The views of young people are essential to the continued development and success of Jigsaw.
Through our Youth Advisory Panels, we listen to what young people have to say and involve them in shaping the ways in which we support their mental health.
Who are our Youth Advisory Panel?
Our Youth Advisory Panel are young people who volunteer to make a difference to young people’s mental health across Ireland.
They help us to highlight issues related to youth mental health. They build awareness of how Jigsaw can support young people and their communities. Their insights and input are invaluable in helping us to continually improve our services to support young people with their mental health.
Every Jigsaw Service has its own Youth Advisory Panel drawn from the surrounding community. Each Youth Advisory Panel has around 20 members, aged from 16-25 years. All of them are passionate about youth mental health and may serve a term of up to three years.
We also have Youth Advocates at a national level. These are young people who have been on a Youth Advisory Panel and have a special interest in a particular area, such as research or education.
Why be part of our Youth Advisory Panel?
Being part of a Jigsaw Youth Advisory Panel provides lots of opportunities to get involved in new things.
For example Youth Advisory Panel members:
- contribute to the Jigsaw website, and helped develop resources for young people and their parents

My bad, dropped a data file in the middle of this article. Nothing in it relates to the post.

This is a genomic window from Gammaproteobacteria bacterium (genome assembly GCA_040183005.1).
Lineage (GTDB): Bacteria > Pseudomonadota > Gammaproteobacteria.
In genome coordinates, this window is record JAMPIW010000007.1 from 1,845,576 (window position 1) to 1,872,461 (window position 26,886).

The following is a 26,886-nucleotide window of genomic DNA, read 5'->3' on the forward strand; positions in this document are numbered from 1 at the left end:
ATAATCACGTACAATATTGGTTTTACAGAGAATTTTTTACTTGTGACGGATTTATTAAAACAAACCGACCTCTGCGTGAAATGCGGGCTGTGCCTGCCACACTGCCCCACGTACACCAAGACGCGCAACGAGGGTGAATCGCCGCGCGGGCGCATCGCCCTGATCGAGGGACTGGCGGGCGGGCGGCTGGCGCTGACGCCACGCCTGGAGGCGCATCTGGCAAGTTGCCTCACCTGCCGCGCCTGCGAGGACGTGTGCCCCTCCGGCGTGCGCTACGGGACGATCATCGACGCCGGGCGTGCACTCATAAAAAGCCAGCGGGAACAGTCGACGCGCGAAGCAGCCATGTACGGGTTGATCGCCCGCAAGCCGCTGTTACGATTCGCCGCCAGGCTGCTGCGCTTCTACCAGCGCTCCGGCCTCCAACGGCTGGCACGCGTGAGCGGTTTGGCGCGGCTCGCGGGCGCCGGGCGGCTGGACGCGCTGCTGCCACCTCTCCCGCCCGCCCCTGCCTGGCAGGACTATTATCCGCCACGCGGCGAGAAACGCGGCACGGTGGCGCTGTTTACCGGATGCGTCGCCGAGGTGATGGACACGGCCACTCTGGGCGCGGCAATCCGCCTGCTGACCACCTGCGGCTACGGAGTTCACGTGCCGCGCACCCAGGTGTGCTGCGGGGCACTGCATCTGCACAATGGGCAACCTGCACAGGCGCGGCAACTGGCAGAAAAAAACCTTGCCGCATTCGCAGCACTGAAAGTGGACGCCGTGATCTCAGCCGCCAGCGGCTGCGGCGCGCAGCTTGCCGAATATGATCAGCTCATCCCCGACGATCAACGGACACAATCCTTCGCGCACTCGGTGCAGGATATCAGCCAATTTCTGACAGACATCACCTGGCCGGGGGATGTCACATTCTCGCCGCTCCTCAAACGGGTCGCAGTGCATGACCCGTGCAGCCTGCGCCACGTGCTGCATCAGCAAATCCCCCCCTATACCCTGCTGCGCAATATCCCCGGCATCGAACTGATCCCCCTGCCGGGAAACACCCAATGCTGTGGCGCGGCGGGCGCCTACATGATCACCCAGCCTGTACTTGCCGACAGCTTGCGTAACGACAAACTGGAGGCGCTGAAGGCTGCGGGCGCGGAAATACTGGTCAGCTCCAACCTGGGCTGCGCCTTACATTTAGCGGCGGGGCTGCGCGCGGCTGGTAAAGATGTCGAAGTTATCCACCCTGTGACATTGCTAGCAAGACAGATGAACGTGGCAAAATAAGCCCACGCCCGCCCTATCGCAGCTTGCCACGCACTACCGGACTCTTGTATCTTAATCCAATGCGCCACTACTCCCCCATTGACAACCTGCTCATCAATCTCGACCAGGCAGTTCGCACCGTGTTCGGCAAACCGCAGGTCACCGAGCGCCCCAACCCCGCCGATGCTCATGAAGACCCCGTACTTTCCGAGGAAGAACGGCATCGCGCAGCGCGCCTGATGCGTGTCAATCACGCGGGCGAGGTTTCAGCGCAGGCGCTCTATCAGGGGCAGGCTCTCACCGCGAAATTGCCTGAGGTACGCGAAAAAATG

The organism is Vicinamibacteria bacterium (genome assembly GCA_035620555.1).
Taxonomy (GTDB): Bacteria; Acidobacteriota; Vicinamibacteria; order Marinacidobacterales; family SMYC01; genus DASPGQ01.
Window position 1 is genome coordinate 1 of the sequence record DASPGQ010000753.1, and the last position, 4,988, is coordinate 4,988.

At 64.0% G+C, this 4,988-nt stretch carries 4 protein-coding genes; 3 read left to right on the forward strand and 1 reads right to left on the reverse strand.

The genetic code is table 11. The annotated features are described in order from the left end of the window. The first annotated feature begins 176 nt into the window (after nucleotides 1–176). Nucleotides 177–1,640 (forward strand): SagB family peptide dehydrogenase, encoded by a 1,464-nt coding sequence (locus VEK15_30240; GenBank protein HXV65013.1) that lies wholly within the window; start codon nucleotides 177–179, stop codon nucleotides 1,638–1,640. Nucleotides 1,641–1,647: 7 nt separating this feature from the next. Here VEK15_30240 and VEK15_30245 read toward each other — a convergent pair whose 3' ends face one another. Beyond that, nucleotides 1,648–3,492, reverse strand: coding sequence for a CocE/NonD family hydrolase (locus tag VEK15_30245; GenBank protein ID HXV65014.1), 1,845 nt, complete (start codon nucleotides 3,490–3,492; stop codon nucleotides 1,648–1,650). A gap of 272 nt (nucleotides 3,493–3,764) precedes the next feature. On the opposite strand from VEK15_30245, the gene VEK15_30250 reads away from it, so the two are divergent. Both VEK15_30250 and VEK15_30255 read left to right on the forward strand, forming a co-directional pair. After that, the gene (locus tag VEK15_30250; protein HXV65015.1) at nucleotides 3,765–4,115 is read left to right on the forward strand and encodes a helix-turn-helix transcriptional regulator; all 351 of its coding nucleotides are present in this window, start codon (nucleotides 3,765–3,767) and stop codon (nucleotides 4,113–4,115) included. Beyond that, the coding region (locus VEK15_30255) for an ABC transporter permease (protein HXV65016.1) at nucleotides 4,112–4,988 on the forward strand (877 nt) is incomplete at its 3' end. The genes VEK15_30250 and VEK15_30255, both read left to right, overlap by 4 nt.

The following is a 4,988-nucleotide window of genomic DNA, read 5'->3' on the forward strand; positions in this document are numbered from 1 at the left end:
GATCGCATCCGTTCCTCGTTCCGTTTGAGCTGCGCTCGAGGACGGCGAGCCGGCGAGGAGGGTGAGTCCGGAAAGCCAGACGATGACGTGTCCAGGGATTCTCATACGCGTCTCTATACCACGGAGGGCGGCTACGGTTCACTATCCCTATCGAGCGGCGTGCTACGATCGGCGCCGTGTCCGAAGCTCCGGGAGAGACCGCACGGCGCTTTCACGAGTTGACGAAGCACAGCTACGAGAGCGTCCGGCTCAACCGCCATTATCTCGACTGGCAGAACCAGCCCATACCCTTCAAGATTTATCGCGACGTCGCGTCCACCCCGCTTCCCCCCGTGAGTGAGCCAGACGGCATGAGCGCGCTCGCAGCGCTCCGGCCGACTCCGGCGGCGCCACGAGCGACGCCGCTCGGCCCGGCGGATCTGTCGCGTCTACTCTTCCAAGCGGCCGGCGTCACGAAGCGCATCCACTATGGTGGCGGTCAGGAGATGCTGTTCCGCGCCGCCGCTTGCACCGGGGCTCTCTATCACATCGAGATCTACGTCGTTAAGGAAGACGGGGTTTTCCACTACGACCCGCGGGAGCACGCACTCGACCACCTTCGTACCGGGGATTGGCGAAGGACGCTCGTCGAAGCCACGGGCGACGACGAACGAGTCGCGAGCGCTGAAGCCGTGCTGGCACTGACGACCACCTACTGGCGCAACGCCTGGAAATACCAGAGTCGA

- help in the development of new Jigsaw services and ideas for ways to support young people with their mental health
- raise awareness and reduce the stigma surrounding mental health
- get involved in events and activities to ensure the voice of young people is heard
- had training in interview skills and sat on interview panels for Jigsaw staff
- sit with the Board of Directors and sub-committees.
Jigsaw services recruit for their Youth Advisory Panel at different points throughout the year, so contact your local Jigsaw for more details.
Why does it matter to us that young people are part of Jigsaw?
Young people know what works for them better than anyone else. They have a right to be consulted with respect to the policies and issues that affect them.
Young people are more likely to use support and services when they are consulted and involved with them. They help us to make better decisions.